At the government meeting deputies voiced a paradoxical phenomenon: in Kazakhstan there is an overproduction of the most important types of products, but it does not lead to price stabilization. What is the problem? This question was answered by Kairat Bisetayev, the Chairman of the Union of Potato and Vegetable Growers of Kazakhstan, to World of NAN.
The main problem is the lack of transparency in the delivery of products from the farm to the store shelves. The product, before reaching the consumer, passes through a number of resellers, most of whom work without financial reports, and the markup, roughly speaking, is taken out of nowhere. So, the potatoes come to the Kazakh people three or four times more expensive.
To solve this problem, according to Kairat Bisetayev, it is necessary to create wholesale distribution centers (WDC), which the state once abandoned due to their high cost.
"It is necessary to create civilized distribution ways, the main element of which is the wholesale distribution centers," noted Bisetayev.
At that, the creation of the wholesale distribution centers doesn't need large financial injections, as the government used to say. It is enough to organize proper and daily trade. Therefore, without the intervention of the government and local executive bodies can't do without it.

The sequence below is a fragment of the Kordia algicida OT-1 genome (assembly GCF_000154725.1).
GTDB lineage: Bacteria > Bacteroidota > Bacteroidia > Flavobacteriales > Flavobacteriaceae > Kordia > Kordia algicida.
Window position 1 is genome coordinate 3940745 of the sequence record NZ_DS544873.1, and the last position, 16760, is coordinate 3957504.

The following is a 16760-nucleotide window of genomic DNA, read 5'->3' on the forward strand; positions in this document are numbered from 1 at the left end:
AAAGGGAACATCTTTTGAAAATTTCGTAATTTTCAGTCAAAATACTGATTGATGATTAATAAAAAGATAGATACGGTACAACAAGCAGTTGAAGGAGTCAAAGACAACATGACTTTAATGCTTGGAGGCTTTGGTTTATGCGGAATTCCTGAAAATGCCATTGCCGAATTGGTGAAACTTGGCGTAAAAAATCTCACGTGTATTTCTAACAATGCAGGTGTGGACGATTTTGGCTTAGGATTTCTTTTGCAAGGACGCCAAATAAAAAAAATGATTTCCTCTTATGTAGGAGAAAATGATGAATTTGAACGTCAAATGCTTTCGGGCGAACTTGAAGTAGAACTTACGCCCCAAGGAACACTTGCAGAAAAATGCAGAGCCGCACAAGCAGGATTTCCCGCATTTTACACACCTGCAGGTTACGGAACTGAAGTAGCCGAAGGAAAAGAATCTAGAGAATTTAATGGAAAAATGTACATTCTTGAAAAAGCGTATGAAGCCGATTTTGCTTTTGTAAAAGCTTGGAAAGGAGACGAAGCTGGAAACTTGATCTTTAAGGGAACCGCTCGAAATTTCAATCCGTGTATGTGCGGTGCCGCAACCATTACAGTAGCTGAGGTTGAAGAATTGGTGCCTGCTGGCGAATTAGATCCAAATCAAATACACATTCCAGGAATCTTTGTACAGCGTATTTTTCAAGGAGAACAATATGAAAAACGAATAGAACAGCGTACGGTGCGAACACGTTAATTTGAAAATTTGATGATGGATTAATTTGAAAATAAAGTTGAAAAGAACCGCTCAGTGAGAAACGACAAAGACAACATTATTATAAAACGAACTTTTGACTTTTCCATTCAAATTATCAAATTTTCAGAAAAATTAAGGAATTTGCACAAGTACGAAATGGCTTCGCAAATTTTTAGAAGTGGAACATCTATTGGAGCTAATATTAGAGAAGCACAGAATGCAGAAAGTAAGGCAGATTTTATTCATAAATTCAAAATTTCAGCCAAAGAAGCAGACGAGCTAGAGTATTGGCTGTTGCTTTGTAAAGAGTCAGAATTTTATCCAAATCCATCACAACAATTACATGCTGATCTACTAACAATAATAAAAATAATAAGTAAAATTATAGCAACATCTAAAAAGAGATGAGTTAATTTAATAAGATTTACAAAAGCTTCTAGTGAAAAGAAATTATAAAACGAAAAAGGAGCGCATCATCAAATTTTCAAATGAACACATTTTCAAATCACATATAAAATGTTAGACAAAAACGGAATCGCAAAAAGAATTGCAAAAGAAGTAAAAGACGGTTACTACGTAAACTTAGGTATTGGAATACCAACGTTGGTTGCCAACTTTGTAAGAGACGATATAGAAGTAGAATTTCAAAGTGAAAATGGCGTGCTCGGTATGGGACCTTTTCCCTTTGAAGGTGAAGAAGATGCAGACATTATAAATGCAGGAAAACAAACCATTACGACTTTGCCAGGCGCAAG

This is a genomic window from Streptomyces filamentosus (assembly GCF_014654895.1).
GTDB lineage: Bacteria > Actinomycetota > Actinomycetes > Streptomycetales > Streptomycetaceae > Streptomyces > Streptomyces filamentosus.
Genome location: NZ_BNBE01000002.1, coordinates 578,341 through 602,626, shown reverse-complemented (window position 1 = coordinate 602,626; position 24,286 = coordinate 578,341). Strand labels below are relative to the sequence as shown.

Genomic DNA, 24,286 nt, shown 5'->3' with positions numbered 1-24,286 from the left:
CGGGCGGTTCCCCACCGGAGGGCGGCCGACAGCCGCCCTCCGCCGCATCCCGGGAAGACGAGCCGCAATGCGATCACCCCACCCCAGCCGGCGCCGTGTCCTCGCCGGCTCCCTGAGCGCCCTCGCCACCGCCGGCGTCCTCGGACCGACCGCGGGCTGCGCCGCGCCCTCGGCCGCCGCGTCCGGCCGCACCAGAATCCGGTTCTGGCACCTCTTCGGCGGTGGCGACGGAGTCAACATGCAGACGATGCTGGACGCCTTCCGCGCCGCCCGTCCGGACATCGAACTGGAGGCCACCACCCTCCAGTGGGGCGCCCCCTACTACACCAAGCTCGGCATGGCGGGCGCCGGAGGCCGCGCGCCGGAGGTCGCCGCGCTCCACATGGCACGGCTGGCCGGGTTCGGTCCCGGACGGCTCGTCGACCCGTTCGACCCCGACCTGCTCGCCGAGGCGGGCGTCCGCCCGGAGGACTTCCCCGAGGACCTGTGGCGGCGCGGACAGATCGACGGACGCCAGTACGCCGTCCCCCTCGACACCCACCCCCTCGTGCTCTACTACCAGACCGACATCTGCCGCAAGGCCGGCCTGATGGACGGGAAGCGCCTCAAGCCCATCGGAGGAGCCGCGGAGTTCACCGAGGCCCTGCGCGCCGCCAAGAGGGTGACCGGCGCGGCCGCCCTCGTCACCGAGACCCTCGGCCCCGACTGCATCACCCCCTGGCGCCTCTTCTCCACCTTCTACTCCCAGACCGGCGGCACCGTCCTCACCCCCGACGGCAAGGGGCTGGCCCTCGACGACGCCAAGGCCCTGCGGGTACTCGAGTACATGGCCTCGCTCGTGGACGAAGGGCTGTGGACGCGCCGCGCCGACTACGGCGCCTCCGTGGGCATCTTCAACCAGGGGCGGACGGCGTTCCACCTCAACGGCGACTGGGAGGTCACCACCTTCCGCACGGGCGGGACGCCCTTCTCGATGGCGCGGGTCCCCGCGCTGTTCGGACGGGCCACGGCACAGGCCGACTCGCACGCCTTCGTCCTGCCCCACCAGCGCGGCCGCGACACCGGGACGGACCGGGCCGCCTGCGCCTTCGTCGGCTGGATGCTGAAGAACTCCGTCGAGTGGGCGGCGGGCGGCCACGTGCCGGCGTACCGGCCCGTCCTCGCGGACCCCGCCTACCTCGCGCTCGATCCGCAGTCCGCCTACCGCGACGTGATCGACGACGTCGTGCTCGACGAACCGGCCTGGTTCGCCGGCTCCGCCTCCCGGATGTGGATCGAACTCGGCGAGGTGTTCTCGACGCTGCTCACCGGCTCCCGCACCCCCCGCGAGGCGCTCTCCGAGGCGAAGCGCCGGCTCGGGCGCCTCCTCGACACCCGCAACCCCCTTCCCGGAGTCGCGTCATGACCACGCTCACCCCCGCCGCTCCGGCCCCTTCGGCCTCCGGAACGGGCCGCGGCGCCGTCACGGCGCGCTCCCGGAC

"Together we have to organize a transparent route for the product. The key is that not only WDC owners should participate, but that industry associations, retailers and local executive bodies should have influence on them. So we can all have a say in the decision-making of that WDC. Perhaps through a supervisory board or a board of directors," the expert added.
Ideally the scheme looks simple. Each city creates a WDC, which serves as a transshipment base for all products grown in Kazakhstan and imported by distributors. Farmers supply products there on a daily basis, and retailers take away the volume they need on a daily basis. The system is as old as the world, but it allows you to see the real markup on goods.
"Everyone will see what price the farmer's produce came in at and what price the store picked up from the WDC, plus the center's markup. There will be all the paperwork and invoices. Each of us will justify the reasons for the price. The akimat will be able to control prices in the WDC. Everything will be transparent and civilized. And there will be no need to close borders for export or to make other rash decisions," explained Kairat Bisetayev.
If a farmer knows there's one point of sale in the city where he can deliver his products, he will naturally take them there. Because they need stability, to be confident in the implementation of grown products. The contract for a year in general will simplify the work of all industry players. Even the akimat will become easier to control prices and the required volume of production. Thus, there will be no need for forward purchases and other inefficient tools.